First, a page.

She shared stories about her great-grandmother, who she credited with inspiring her to become the successful businesswoman she was. And I learned more about what the world was like for women in the decades before I was born. I knew she had fought to make the fulfilling life she had for herself and her children, but I didn’t fully realize how hard that must have been for a single mom to do in a man’s world. She told me that she learned to cuss when she started buying and renting out homes, as she stood 5’3” in heels so she had to make sure she was heard when she walked on to a construction site.
And I finally got to know her last love – the younger brother of her best friend from high school – who she rediscovered in her early 60s and who now stood by her as she prepared to pass on to her next adventure.
As she shared her stories with me, I realized that these conversations would make an obituary that could at least attempt to capture her vivaciousness, so I asked her, and her daughter’s permission, to interview them for that purpose.
As the writer in the family, I’m often called on to write obituaries, but this is the first one I have researched while the person is still alive. It’s so much better – you get to include things that are important to them – things you would never know about if they didn’t tell you. And you don’t have to guess the names of everyone they want included in the story of their life. The experience of getting that information directly from the person you’re writing about cannot be duplicated.
I highly recommend this exercise once you know someone is on their way. First of all, go visit them, even if it makes you uncomfortable. I’m still very sad that she’s dying, but I am making peace with it because we had such a good time together. I cried more than she did, and she comforted me just like she used to, but now I’m the same age she was when I first met her.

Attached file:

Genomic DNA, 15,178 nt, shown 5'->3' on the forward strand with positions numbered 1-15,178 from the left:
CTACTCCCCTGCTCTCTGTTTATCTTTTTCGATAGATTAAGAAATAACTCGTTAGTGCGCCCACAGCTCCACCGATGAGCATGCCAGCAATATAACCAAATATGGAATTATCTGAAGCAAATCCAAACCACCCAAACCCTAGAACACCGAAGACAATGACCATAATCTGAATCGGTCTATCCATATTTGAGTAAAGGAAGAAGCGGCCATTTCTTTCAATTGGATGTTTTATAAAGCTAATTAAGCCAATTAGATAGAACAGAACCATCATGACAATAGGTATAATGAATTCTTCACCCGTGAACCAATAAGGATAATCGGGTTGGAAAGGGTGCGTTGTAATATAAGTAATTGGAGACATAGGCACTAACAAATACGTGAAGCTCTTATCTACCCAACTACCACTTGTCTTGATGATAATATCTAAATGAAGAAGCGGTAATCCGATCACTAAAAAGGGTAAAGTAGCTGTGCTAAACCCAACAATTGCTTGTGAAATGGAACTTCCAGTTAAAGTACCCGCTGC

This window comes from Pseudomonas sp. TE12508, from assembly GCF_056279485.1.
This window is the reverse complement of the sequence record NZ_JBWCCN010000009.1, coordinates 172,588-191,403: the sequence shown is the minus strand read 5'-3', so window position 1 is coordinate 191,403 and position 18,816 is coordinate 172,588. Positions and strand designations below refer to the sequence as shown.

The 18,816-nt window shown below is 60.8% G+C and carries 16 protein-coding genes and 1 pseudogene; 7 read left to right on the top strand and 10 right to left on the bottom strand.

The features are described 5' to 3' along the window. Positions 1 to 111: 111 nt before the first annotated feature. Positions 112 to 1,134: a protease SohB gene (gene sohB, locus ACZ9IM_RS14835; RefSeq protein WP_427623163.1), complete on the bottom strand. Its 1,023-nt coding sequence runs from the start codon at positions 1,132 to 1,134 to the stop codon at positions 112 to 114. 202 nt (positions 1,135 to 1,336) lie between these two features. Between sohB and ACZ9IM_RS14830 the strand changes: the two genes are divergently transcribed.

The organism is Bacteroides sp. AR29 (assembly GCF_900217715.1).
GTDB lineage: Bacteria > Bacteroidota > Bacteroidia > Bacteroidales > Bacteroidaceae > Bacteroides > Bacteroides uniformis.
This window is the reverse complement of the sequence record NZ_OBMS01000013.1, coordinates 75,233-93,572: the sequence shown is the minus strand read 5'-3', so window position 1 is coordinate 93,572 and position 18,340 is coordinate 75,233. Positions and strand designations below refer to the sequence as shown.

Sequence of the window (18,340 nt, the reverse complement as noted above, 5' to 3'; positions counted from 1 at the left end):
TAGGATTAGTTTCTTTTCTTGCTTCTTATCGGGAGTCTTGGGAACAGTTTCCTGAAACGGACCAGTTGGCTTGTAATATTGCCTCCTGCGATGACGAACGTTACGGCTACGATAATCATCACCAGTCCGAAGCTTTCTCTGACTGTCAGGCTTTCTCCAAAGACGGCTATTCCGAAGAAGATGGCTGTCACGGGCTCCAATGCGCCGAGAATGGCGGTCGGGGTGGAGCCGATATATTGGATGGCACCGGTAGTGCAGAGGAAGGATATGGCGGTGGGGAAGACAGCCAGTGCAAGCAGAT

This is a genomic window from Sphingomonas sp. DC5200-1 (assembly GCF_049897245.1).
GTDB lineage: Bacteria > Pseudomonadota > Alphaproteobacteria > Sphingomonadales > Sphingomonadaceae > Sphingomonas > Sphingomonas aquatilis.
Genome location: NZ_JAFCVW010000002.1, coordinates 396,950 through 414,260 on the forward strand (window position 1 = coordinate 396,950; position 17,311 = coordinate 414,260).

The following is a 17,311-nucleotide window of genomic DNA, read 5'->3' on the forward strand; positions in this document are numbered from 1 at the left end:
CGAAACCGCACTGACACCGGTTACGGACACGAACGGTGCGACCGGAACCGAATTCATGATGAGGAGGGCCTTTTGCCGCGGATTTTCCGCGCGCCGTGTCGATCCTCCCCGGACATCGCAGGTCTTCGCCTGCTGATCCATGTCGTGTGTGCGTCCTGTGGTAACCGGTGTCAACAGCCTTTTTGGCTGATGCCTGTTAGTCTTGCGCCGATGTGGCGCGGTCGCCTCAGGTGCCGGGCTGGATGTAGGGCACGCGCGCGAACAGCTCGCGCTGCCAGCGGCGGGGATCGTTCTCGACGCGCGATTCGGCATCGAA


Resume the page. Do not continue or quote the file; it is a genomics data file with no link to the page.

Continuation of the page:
I’m so relieved that I got the chance to see her, and to tell her how very much she means to me. Writing her obituary is a very small way I can honor her life and what she gave to me, and to so many others.
So I’m writing it now. It’s a labor of love and a work in progress, something I will continue to work on until the time comes for it to be put to work.
If you know someone who is facing the end of their life, you might consider doing the same. The dying person obviously needs to be okay with the idea, but I’ve found that many older people are much more comfortable talking about their deaths than we are. And I think most people would enjoy the opportunity to share the highlights of their lives with someone who is very interested in what they have to say.
Through writing her obituary, I hope to recapture and honor Sandy and share her spirit and her laugh with the hundreds of people whose lives she touched.
That seems like the least I can do for the woman who gave me so much.
After a 25-year career in the communications industry, Jackie Shelton still has a hard time focusing on one particular aspect of it, so she’s stopped trying. As Vice President of Public Relations for the Estipona Group, she gets to handle media and community relations for clients ranging from governmental agencies to healthcare and higher education providers.
A graduate of the University of Nevada, she formerly published two of the Northern Nevada region’s premiere publications, RLife and Family Pulse. In addition to her magazine work, she has been published in Chicken Soup for the Soul (twice!) and 365 Scary Stories, a Barnes & Noble anthology.
As much as she enjoys her work, she gets the most fun out of hanging out with her two boys, though their receptiveness to that changes by the day. Teenagers, am I right?